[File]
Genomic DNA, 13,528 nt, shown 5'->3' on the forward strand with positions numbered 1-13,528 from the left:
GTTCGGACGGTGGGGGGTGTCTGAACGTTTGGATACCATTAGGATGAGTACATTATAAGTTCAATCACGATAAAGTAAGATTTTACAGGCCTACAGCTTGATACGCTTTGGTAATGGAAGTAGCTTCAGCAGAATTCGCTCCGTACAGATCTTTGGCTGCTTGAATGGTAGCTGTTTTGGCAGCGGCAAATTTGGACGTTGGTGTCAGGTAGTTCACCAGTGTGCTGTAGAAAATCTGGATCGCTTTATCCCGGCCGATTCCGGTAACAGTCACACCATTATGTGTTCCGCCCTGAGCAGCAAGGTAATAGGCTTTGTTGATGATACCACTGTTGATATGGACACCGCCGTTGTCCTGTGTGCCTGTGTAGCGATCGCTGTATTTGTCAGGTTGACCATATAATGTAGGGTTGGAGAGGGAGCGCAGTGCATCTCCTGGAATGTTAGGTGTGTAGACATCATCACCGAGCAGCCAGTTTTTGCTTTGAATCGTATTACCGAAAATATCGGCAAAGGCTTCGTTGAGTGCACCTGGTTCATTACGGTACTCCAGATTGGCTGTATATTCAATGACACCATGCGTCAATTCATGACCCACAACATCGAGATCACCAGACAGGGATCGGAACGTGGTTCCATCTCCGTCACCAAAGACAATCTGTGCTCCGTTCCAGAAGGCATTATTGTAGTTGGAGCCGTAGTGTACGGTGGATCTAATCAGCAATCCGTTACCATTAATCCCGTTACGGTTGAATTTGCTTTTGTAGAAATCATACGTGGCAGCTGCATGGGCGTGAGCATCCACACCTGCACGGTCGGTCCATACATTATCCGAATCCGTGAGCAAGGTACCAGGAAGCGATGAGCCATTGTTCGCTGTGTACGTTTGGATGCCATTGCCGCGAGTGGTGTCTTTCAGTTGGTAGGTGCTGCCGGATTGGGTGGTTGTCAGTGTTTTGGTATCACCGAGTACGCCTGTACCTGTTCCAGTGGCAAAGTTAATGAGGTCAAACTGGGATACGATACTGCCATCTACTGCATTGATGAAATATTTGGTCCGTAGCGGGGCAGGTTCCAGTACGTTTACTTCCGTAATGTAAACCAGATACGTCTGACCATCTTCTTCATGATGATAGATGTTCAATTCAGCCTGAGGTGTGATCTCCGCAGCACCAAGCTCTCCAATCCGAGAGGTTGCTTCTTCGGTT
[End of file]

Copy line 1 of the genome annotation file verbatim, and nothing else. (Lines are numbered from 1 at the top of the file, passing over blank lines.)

Genomic DNA, 13,528 nt, shown 5'->3' on the forward strand with positions numbered 1-13,528 from the left: